It's a family affair

Trip Start May 30, 2005
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Trip End Sep 30, 2006


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Wednesday, December 7, 2005

I headed back to Rio and then out to a city called Campinas, about 100 kilometers north of São Paulo. Itīs not a tourist town and there is no mention of it in my guidebook. Doing a search on travelpod only brings up one brief mention of the city by someone else. If youīre asking why Iīm going there then youīre asking the same question as the woman that sat behind me on the bus as well as the driver. "Familia" I replied.

One of my sister-in-laws is Brazilian and her family live in Campinas. This is a perfect opportunity to visit them, live in a proper house for a little while and have some home cooked food.

I was met at the station by Bruno and whisked away to his house. How nice it is to arrive somewhere and not have to run the gaunlet of touts and then have to heave your backpack around looking for somewhere to stay. Helena was at the house and immediately gave me a bit of a snack before I went to bed. Iīd met Bruno and Helena several times before at my brotherīs house and it was also great seeing a familiar face again. Welcome to Campinas!

They live in a great little part of town near a park with a lake. I was having a walk with Bruno one morning when I saw a big dog at the water edge. It looked like itīd been in for a dip. As I got closer I realised that something wasnīt quite right. It didnīt really look like a dog, but I didnīt know what it looked like. It turned out to be a Capivara, the worldīs largest rodent. It was massive, probably up to the height of my hip! I just canīt imagine how much cheese itīd eat, in fact Iīm still having nightmares about it.

On the Saturday I went on a day trip with Flávioīs family, his wife Eleni, son Davi (11) and daughter Sofia (4). Since Davi is a massive fan of animals and wildlife (and Iīm quite keen as well) we headed to a bird park, called īParaíso das Avesī (Paradise of Birds). It was brilliant. I was able to see loads of native birds and animals that Iīd never seen before, heaps of birds, (strangely enough), some dog type things, a few monkeys, including one that was sitting on top of a monkey cage, I think it was just visiting. some more birds, more monkeys and some african animals. Davi knew the names of them all and would be able to tell me without looking at the information sheet (when it was there!). Sofia found the going a bit tougher and was pretty tired by the end. As we were climbing a little hill back to the car she stated, "Subidona", which is apparently a completely made up word that kids come out with sometimes. This one meant īA hill thatīs hard to climbī. Poor little Cherub.

I found out as well that itīs polite in Portuguese to say īOiī to get someoneīs attention. In fact it just means hello. It was quite fun saying it at strangers, you felt quite rude, but it was perfectly ok. Can you imagine the problems that Brazilians have when they arrive in the UK!

On my last evening in Campinas I headed out to an evening concert with Bruno, Helena and Flávioīs family. It was a concert in aid of promoting the environmental problems of the pantanal, an area of Brazilīs interior. They had some clowns there doing an educational show about the animals, people were being pulled out of the audiance and made to wear a hat in the shape of an animal that they were talking about. For the last animal the most evil looking clown that Iīve ever seen headed straight for us and he grabbed Bruno and Eleni. They had a conversation in Portuguese, the jist of it being that the clown was trying to get one of them into the center.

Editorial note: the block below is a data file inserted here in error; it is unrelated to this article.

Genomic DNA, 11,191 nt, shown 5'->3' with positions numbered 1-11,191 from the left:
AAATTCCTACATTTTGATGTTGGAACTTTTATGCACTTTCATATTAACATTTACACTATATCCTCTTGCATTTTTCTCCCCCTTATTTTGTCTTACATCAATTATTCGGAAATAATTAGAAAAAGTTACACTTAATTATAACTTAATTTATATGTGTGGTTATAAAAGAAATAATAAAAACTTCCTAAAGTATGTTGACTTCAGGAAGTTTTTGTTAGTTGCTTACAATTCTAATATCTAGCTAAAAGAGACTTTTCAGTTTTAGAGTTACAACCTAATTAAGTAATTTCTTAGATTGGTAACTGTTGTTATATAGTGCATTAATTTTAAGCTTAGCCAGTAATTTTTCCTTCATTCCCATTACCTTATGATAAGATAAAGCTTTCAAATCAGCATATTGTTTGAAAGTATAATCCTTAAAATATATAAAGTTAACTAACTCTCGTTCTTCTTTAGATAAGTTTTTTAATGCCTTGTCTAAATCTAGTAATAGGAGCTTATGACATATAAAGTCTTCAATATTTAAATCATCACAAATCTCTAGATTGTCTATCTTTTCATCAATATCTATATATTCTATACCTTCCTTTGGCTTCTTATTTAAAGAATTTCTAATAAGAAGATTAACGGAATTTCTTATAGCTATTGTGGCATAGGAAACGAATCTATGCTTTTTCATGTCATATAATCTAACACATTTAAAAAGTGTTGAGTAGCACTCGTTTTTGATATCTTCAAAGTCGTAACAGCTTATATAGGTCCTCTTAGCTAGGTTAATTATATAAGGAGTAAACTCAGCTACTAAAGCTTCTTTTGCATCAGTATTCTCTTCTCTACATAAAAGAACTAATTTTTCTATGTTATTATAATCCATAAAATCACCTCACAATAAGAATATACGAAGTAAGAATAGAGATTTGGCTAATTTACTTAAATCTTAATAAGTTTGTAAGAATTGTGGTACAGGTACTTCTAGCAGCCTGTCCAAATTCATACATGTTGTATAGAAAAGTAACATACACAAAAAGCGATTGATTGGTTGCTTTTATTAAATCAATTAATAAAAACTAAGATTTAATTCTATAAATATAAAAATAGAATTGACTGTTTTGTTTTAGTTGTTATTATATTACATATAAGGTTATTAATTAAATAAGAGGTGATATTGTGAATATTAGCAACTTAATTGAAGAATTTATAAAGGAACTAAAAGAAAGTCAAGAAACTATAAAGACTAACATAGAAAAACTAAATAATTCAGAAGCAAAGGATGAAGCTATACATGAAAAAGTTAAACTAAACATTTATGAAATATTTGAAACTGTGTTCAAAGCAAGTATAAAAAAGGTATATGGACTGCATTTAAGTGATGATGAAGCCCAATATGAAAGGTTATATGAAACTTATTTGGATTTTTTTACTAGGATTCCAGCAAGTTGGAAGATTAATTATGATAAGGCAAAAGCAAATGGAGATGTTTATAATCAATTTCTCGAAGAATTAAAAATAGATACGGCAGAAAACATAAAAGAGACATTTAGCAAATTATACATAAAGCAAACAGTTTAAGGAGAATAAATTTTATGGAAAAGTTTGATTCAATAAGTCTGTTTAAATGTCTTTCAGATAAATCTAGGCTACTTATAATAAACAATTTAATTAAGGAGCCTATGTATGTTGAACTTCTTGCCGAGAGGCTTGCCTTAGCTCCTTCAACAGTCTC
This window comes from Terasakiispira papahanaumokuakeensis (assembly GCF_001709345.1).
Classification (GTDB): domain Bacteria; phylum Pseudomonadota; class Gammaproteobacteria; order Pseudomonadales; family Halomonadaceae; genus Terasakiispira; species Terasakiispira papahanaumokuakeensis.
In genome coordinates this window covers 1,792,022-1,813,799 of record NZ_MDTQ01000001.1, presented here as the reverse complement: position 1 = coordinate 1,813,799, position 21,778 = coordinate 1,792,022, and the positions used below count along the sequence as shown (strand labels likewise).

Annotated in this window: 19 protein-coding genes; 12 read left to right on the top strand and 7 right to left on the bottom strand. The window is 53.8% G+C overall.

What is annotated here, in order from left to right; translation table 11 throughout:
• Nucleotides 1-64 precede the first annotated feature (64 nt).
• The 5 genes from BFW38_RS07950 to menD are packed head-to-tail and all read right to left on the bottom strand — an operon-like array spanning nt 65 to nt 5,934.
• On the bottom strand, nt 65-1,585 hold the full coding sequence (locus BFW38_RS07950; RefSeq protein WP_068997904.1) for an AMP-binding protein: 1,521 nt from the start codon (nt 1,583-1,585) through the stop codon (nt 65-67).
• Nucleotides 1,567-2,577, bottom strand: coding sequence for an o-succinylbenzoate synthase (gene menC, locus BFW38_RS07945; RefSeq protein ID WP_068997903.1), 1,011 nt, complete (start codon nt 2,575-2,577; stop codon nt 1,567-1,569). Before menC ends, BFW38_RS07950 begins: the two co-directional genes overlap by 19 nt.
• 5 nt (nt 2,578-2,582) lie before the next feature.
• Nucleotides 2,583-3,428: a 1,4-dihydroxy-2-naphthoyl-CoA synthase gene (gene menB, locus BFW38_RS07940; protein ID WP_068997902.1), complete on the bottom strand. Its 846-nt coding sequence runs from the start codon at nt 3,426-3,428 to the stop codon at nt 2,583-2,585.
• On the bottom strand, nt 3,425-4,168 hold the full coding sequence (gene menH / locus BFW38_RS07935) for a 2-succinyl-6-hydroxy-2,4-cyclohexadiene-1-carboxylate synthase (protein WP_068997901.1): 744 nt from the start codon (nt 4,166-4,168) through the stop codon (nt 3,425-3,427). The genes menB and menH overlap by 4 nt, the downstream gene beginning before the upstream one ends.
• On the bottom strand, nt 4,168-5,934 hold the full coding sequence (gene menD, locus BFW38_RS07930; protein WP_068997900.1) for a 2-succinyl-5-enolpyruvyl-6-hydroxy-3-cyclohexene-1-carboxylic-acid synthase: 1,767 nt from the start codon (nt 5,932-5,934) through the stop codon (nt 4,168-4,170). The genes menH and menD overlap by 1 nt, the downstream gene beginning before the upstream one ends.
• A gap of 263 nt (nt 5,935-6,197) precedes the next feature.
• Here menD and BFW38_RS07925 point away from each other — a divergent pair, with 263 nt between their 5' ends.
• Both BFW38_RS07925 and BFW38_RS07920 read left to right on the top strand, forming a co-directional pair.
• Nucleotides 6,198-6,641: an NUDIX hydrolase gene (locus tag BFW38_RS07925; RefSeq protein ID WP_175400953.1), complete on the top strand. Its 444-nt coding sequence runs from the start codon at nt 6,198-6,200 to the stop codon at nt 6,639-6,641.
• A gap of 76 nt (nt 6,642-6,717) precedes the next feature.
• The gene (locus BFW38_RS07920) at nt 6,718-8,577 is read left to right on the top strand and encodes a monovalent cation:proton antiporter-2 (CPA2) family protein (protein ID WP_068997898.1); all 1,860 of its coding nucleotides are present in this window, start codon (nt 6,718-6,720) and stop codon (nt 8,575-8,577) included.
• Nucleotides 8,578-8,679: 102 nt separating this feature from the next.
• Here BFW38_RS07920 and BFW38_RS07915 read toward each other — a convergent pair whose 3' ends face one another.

Eleni whispered something to me which I didnīt catch. She repeated it, again in a whisper. In a vain attempt to try and understand what she meant I repeated the word sheīd said "Arara".
"Arara!!, blah blah blah Arara blah blah blah" said the evil clown as he grabbed me.

I then realised that the clown had been trying to get someone to name which animal the next hat represented. It was a parrot. And Iīd been had. I was marched into the middle of the circle while the clown continued his act, thankfully using the power of mime to tell me what to do, he still didnīt know at this point I didnīt speak Portuguese. It got to a section where he gave me some verbal instructions.
"Blah Blah Blah Blah Blah Blah"
With proper BBC english I said "Iīm terribly sorry, I donīt speak any Portuguese".
He just looked at me and deflated for a second. He bounced right back like a true professional and was able to get his slightly less evil looking clown to do the mime for me and allow him to finish his act. As I was lead around, walking like a parrot. Great!

I had a brilliant time with my in-law-in-laws. I also met my other brother-in-law-in-law Paulo and his wife, Cristiane again as Iīd met them 10 years ago at my brotherīs wedding. Their twin daughters, Camila and Júlia (6) were a bit shy with me. Despite my attempts at speaking a bit of Spanish with them they ran away from the scary man that they couldnīt understand.

After six days though it was time to leave. I was leaving on a 15 hour overnight bus to the Iguaįu falls. Davi and Sofia spent the day at the house being looked after by their grandparents. When they had to leave though Sofia broke into tears, she didnīt want me to go. She demanded that I promised Iīd return, one day Sofia, but I donīt know when. Iīm afraid that youīll just need to make do with a postcard in the meantime.

Bruno and Helena took me down to the bus station and I was off.

Thanks again to everyone in Campinas that helped make me feel so welcome. I had a brilliant time. And whenever any of you are in the UK, then weīll need to meet up again. Thanks.
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